It is well enough that people of the nation do not understand our banking and monetary system, for if they did, I believe there would be a revolution before tomorrow morning. Henry Ford

Those who surrender freedom for security will not have, nor do they deserve, either one. Benjamin Franklin

The idea that you know what is true is dangerous, for it keeps you imprisoned in the mind. It is when you do not know, that you are free to investigate. ~ Nisargadatta Maharaj

Tuesday 18 June 2013

from The Daily Reckoning ,re  Gillian Tett

"I met with Alan Greenspan and Paul Volcker in Washington last week", she began.

It must have been interesting, we thought. A real contrast. An honest, stand-up guy and a snivelly schmuck together in the same room.

"The real issue on everyone's mind is the same. How can you get back to normalcy? Debt levels will have to go down. It will have to happen someday. But how?

"The good news is that it can happen without a major calamity. It's already been done once – after WWII. Then, average sovereign debt-to-GDP levels were nearly 100%.

"What happened then was also a form of repression… but it was barely noticed. Inflation rates rose while bond yields remained low and the economy grew.

"This had the effect of reducing the real value of debt without triggering an economic shutdown. This was not the intentional, or expressed goal of central bankers at the time. But the result was that much of the war debt was inflated away. Debt levels went to normal levels after a few years. And then, interest rates could rise."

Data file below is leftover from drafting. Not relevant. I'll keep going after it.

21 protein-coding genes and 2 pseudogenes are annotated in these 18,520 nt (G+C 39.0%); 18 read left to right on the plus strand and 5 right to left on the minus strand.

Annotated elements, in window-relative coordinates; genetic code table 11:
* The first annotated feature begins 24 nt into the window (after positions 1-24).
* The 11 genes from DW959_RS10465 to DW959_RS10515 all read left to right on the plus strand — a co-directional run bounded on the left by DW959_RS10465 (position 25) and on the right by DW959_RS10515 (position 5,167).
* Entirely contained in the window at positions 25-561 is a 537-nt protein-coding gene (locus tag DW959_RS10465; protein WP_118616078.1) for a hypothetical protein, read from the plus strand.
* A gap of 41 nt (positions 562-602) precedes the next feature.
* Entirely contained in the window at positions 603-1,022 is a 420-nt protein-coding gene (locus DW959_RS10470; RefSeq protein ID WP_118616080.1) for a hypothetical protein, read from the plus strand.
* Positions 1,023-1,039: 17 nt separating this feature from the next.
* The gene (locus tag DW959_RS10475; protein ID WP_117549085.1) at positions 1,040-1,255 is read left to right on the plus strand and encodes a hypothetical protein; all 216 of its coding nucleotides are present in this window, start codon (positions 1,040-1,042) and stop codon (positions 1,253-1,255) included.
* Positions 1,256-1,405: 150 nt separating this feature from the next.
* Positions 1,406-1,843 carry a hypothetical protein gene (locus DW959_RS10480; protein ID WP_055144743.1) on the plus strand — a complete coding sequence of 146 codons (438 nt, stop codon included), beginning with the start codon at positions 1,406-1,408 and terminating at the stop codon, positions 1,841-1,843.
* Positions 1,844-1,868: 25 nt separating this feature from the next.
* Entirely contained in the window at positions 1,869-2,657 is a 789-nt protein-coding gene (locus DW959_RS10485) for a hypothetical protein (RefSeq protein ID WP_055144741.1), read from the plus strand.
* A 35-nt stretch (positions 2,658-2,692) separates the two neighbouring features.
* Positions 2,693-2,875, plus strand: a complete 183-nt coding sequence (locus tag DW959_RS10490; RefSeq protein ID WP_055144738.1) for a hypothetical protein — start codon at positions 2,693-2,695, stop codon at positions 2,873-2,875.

How about that, we thought to ourselves; the Fed was successful by accident. Probably the only way it is ever successful. Gillian went on…

"The calculations I have seen suggest that the same thing could happen now. But it will take at least seven years to achieve this sort of 'soft landing'.

"The trouble is, landing a plane over a seven year period is a very difficult thing to do. There are two presidential election campaigns in that period. It is hard to imagine that the economy, the markets, the Fed, and the federal government will be able to keep themselves headed in the right direction for that long. It would be nice to think this soft-landing could happen. But I don't think it is very realistic."

Gillian didn't mention it. But the 'soft landing' she described could only happen if the pilot were willing… and able. In fact, Ben Bernanke and team are neither. As we pointed out in our talk, the last time the Fed voluntarily achieved a landing of any sort was when Paul Volcker was at the controls. And Volcker was an exceptionally confident and courageous Fed chief. And Ronald Reagan had his back. Even so, it was a close run. The economy went into the worst recession since WWII. So great was the pain… and the furor against Volcker that he was burned in effigy in Washington.

Mr Bernanke, had he the brains and cojones to 'pull a Volcker', would probably be burned in New York.

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